SPRINGFIELD, N.J. – It wasn’t quite a roar.
The stifling heat thinned out the galleries at Baltusrol on Thursday before Rob Labritz enjoyed a grandstand moment as Round 1 of the 98th PGA Championship began to wind down and raindrops began to fall.
A delicate chip from the back edge of the 18th green nearly found the hole, inspiring a rumble from the dedicated spectators on hand.
“It would’ve been nice to see that go in,” Labritz said.
The director of golf at GlenArbor tapped in for his only birdie of the day, then ducked into the scoring tent and happily signed for a 1-over 71 that left him tied for 55th place with the likes of Phil Mickelson, Zach Johnson, Sergio Garcia and Bubba Watson.
It’s good company.
“That’s a nice start,” said Labritz, who opened the round with 13 consecutive pars. “I’m not displeased. I was hitting good shots, hitting the ball solid and making some nice putts. I did miss a couple makeable pars, and I didn’t make enough birdies, but it was pretty solid overall.”
None of the other 19 club professionals in play here this week climbed that far up the leaderboard.
Jimmy Walker headed out early and shot a 5-under 65 on the Lower Course, which continued to be receptive following the heavy rains at the start of the week. There have already been three first-time major winners this season, and if the five-time winner on the PGA Tour can keep up this pace, the streak might very well be extended.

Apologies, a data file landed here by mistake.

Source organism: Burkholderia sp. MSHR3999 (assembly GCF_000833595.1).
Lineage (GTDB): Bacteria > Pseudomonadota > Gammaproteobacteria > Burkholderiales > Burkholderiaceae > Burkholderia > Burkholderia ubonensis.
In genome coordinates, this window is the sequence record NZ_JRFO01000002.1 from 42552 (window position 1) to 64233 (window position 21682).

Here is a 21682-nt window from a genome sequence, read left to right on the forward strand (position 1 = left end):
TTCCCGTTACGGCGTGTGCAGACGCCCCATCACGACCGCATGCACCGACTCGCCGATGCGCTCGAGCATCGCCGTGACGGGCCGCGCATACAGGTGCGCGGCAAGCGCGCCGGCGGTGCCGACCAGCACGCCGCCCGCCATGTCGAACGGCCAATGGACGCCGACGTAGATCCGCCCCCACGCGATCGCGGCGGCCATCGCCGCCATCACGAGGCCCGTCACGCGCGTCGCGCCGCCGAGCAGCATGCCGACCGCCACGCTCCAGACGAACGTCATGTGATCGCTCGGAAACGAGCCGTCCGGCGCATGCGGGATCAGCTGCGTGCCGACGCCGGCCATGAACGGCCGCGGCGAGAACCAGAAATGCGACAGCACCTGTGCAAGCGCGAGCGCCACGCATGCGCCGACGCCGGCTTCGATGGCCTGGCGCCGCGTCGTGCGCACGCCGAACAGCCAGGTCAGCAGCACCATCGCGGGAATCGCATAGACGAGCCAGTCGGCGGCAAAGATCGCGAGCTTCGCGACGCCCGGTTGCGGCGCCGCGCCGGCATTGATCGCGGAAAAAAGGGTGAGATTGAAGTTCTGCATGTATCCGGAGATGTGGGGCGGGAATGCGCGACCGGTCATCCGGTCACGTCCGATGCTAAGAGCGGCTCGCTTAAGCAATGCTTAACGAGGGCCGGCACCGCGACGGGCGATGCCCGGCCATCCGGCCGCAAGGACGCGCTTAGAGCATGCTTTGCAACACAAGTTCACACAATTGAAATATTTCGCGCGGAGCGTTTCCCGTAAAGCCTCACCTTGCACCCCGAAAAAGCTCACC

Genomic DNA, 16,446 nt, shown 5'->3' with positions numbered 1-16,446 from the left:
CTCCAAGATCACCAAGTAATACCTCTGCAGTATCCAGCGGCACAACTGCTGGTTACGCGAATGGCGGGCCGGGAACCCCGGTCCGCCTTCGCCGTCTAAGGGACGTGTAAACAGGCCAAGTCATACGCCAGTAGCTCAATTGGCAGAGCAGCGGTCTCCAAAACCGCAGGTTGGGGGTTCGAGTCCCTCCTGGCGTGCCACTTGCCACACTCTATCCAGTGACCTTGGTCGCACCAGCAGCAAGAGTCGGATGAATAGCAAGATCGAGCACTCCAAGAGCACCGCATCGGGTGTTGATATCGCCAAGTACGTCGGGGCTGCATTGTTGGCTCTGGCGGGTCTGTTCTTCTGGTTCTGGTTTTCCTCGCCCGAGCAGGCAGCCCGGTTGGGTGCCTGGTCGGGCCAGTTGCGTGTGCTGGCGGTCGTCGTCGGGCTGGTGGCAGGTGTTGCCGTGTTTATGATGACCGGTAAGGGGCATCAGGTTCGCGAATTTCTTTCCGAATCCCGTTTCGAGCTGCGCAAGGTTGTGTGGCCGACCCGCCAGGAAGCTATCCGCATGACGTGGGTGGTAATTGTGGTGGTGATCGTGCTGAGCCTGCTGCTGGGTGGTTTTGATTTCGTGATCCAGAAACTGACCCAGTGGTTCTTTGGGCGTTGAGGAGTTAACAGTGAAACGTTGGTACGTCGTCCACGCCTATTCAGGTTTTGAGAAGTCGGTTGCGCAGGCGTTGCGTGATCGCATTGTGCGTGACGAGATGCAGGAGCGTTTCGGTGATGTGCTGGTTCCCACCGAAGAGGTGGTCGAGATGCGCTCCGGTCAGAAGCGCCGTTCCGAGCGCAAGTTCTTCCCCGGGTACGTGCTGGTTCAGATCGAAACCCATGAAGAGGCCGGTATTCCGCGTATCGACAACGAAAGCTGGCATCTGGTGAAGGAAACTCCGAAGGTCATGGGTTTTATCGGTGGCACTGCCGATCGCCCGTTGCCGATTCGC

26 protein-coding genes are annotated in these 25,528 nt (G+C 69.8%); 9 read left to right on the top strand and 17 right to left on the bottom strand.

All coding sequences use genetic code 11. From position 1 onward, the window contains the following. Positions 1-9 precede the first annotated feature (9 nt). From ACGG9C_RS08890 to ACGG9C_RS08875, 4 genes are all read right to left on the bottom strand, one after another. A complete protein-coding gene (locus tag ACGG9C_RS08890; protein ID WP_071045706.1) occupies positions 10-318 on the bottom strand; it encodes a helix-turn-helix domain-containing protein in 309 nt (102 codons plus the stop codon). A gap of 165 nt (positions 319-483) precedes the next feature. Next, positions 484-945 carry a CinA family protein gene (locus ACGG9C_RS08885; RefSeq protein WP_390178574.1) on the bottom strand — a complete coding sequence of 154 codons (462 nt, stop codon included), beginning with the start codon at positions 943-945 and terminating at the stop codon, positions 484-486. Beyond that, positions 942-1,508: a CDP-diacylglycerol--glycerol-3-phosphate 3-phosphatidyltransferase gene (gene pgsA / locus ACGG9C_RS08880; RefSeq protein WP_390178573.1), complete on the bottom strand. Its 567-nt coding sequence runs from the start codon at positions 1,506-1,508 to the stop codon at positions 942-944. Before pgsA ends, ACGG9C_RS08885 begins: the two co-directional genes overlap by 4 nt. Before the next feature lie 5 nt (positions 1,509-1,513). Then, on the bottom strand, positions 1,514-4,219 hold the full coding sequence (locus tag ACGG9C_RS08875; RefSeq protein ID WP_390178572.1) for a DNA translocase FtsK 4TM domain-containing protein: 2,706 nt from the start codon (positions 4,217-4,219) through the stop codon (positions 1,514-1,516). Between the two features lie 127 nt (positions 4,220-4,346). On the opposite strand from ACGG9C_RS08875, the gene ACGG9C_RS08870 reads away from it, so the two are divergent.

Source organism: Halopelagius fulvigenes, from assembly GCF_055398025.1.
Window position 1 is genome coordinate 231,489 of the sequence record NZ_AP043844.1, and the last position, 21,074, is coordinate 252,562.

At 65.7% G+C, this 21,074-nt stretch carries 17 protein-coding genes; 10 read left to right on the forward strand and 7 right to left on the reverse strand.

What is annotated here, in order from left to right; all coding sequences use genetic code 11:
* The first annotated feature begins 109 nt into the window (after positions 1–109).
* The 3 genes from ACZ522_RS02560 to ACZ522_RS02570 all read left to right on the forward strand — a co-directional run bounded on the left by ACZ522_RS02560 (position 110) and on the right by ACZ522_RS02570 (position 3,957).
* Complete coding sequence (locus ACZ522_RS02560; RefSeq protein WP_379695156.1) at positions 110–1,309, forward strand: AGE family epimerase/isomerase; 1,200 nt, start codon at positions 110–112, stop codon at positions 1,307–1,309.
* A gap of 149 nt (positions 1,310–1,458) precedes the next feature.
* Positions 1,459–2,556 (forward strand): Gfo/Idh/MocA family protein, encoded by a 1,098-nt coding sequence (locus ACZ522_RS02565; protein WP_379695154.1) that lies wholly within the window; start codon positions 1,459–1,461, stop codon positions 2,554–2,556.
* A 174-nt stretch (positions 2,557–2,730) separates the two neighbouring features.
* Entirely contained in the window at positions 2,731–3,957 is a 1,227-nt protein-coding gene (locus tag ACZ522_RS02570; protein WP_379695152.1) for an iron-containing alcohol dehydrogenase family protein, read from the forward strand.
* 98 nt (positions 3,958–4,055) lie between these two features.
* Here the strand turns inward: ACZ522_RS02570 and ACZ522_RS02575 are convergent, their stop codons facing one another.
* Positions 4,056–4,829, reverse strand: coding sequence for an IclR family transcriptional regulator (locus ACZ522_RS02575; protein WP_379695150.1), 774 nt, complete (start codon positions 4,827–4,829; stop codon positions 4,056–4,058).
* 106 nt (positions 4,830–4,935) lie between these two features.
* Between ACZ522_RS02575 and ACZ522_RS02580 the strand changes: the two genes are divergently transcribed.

The 37-year-old has been struggling this season, but he sits high on the list of the best players never to win a major.
“I had not really thought of that,” Walker said of the first-time major winners. “I mean, all of the guys that have done it this year are great players. … I don’t think it’s a coincidence or anything. They’re all good players and it was just a matter of time, so let’s keep that rolling.”
Emiliano Grillo, Ross Fisher and Martin Kaymer are all one shot back.
This might be the year for the 31-year-old German, who captured a PGA Championship in 2010, clinched a comeback win for Europe at the Ryder Cup in 2012 and won the U.S. Open in 2014.
“I don’t think it has much to do with the years,” Kaymer said. “It’s more about the fact that my career has always been that way, even as an amateur. I always go through some really nice highs. And then for some people, there are some very bad lows. For me, they are fine because I know why they come and I’m not too worried about them.”
Harris English, James Hahn, Andy Sullivan and Henrik Stenson trail by three strokes after opening with 3-under 67s.
There was heavy rain in the immediate forecast, so the morning wave on Friday might be playing a saturated course.
Pins are expected to be gettable from the fairway.
That may be a help to Brian Gaffney, who struggled all the way around on Thursday and shot a 4-over 74. It could’ve been a lot worse for the Quaker Ridge head professional, who is three shots on the wrong side of the projected cut in a tie for 120th.
“I hit the ball surprisingly bad and kept putting myself in places that compromised any strategy,” Gaffney said. “It feels like I turned an 80 or 81 into a 74 by staying mentally strong and not giving up, and it would have been easy to do.”
Gaffney hit just nine greens in regulation.
“I think I may have overplayed the difficulty of this golf course in my head before the first round,” he added. “It wasn’t as hard as I thought it was going to be.”
Labritz also feels an urgency to make more birdie putts on Friday.
“I had a few looks at birdies, a few good looks at birdies,” he said. “I just over-read them a little bit. My speed was a little off. I was leaving everything short. I came out this morning and the practice green was lightning fast, so I adjusted myself and couldn’t get the speed down.”
The other three members of the Met PGA here this week have work to do, as well.
Ben Polland of Deepdale shot a 72, Matt Dobyns of Fresh Meadow shot a 73, and Mark Brown of Tam O’Shanter shot a 75.